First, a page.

November 4, 2010
ADL and LDS
“We support our friends in Utah who have been impacted by these disturbing incidents.” – ADL Central Pacific Regional Director Daniel S. Sandman, responding to arson attacks on two LDS chapels in Salt Lake City last month
I had the honor of representing the ADL for several years as a member of its Pacific Southwest Region’s speakers bureau. I got to speak to Hadassah ladies, havurot, and a few synagogues about the wonderful work the ADL was doing to promote understanding and tolerance. The powers that be must have noticed my enthusiasm and passion for the cause, since they went on to add another Mormon speaker (JD Payne) to the bureau.
My most memorable ADL speaking assignment was at Bakersfield College, where a special public meeting for students had been called to address an unfortunate incident. A Latino student who was opposed to Israel’s treatment of Palestinians had defaced the Israeli flag and worn it as a shirt to class. A Jewish student immediately took exception to his attire, and the administration had requested that an ADL speaker come to campus. I shall never forget the charged atmosphere in the auditorium as a Mormon explained to non-Jewish students the historical significance of the Star of David and why its mutilation would be extremely offensive to Jews. To his credit, the offender stood up, apologized to the Jewish student, and promised to be more sensitive in the future.
A pair of overzealous missionaries caused me great embarrassment in front of an ADL group several years ago. Amanda Susskind, the organization’s dynamic Regional Director in Los Angeles, rounded up her staff one day and asked me to give them a tour of the LDS Temple grounds. Unwisely, I had agreed in advance to allow the Director of the Visitors Center to start off the tour in a small auditorium. I had explained to him that there was to be no proselytizing, no movies shown, etc. He was simply to greet them and explain a little about the center and the temple. Well, as soon as everyone was seated the director enthusiastically told the Joseph Smith story, held up a Book of Mormon and invited someone in the group to accept it as a gift before we proceeded on the tour. I was mortified. Amanda was kind enough to accept the book, which she handed to me as we left the center. We were then greeted by a cheerful missionary from Chile, who led us to a plaque commemorating the family. I explained to her rapidly in Spanish that this was a Jewish group and that they just wanted the basics. She nodded, then asked a woman in our group to read the inscription on the plaque, which contained a reference to Jesus as the Christ. The woman diplomatically omitted these words during her reading, and at this point I took control of the tour. To this day I regret that the ADL leaders were made to feel uncomfortable by the missionaries, albeit unintentionally; as a result, whenever I bring Jewish groups to Temple Hill, I conduct the tours myself.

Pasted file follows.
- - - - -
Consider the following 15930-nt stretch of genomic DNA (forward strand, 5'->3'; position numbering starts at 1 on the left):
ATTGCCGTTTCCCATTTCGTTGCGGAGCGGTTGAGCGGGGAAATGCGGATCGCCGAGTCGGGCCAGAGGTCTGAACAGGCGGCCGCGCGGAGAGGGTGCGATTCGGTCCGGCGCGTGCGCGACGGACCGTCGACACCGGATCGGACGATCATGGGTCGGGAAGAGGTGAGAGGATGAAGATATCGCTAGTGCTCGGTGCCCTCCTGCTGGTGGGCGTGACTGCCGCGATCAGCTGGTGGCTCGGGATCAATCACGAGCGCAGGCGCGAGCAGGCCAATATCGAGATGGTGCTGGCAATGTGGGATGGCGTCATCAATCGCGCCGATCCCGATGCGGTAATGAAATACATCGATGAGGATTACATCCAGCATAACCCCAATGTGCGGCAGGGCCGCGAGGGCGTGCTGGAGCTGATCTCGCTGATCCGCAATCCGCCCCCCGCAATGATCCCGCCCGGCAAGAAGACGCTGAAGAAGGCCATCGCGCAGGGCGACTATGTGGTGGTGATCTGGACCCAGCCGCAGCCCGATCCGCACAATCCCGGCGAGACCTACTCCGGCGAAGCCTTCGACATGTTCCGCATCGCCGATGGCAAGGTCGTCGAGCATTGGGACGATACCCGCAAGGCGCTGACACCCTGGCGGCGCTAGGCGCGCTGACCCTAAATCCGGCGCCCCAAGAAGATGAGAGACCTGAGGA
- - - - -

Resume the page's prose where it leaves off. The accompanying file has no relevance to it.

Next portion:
I am very pleased that ADL National Director Abe Foxman met with LDS Church leaders in Utah earlier this year, and I hope that LDS-ADL relations will continue to evolve. We don’t need to agree with the ADL on every issue to know that it has proved to be an organization exhibiting great integrity and decency. Yasher koach, my friends.
I will be speaking to Jews and Mormons at the Jewish Community Center in Salt Lake City on January 12, 2011. More details will be forthcoming.
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